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Examination and Analysis of Numb 3' UTR

Description

Numb is a gene that encodes an adaptor protein which has been characterized for its role cell migration, cell adhesion, endocytosis, and cell fate determination through asymmetrical division in various

Numb is a gene that encodes an adaptor protein which has been characterized for its role cell migration, cell adhesion, endocytosis, and cell fate determination through asymmetrical division in various embryonic and adult tissues. In vertebrates, several Numb isoforms are produced via alternative splicing. In the Mus musculus genome, one Numb gene on chromosome 12 is alternatively spliced to produce four distinct protein isoforms, characterized by an 11 amino acid insert in the phosphotyrosine binding domain and a 49 amino acid insert in the proline rich region. Two poly adenylation sites in the currently published Numb 3' UTR exist, thus, the possibility that various 3' UTRs containing different miRNA seed sites is a possible posttranscriptional mechanism by which differential expression is observed. In an attempt to elucidate this hypothesis, PCR was performed to amplify the 3' UTR of murine neural tube cells, the products of which were subsequently cloned and sequenced. Multiple fragment sizes were consistently observed in the PCR data, however, sequencing demonstrated that these bands did not reveal an association with Numb.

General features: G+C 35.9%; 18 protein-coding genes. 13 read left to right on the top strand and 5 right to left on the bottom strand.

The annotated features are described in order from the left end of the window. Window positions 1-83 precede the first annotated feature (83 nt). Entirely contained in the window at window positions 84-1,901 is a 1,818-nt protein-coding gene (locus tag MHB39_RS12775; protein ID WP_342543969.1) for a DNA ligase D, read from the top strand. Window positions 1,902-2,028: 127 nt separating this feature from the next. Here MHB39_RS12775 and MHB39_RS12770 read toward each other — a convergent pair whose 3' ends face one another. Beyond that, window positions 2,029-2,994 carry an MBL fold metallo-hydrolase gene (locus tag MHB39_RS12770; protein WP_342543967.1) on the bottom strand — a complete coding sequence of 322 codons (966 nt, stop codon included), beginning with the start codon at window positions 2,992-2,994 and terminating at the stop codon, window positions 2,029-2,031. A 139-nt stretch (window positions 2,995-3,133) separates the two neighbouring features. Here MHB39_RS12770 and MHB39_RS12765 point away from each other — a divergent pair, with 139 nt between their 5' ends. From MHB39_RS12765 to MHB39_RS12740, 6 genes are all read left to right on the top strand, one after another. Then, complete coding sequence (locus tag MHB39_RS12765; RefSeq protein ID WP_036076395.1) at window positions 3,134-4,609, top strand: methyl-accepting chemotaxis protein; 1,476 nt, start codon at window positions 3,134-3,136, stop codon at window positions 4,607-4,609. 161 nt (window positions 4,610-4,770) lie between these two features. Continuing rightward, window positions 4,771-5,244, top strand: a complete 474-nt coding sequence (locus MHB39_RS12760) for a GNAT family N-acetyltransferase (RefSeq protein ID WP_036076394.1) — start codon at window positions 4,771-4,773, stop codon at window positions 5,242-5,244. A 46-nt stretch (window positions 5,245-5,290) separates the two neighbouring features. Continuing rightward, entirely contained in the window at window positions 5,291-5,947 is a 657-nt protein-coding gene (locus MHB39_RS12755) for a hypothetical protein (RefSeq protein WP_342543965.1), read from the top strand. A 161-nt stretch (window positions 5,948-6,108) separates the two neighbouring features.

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Date Created
  • 2017-05

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Patterns of Sex-Biased Gene Expression in the Human Brain

Description

Schizophrenia is a disease that affects 15.2/100,000 US citizens, with about 0.6-1.9% of the total population being afflicted with some range of severity of the disease. A lot of research

Schizophrenia is a disease that affects 15.2/100,000 US citizens, with about 0.6-1.9% of the total population being afflicted with some range of severity of the disease. A lot of research has been done on the progression of the disease and its differences between males and females; however, the true underlying cause of the disease remains unknown. In the literature, however, there is a lot of indication that a genetic cause for schizophrenia is the primary origin for the disorder. In order to establish a foundation in differential gene expression and isoform expression between males and females, we utilized the Genotype-Tissue Expression Project data set (which contains samples from healthy individuals at their time of death) for the amygdala, anterior cingulate cortex, and frontal cortex. We performed quality control on the data with Trimmomatic and visualized it with FastQC and MultiQC. We then aligned to a sex-specific reference genome with Hisat2. Finally, we performed a differential expression analysis dthrough the limma/voom package with inputs from featureCounts. An isoform level analysis was run on the anterior cingulate cortex with the IsoformSwitchAnalyzeR package. We were able to identify a few differentially expressed genes in the three tissue sites, which included XIST and other highly conserved, Y-linked genes. As for the isoform level analysis, we were able to identify 13 genes with significant levels of differential isoform usage and expression, two of which have clinical relevance (DAB1 and PACRG). These findings will allow for a comparison to be made by future studies on gene expression in brain tissue samples from patients that had been diagnosed with schizophrenia in their life. By identifying any unique genes in these patients, gene therapies can be developed to target and correct any misexpression that may be occurring.

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Date Created
  • 2019-05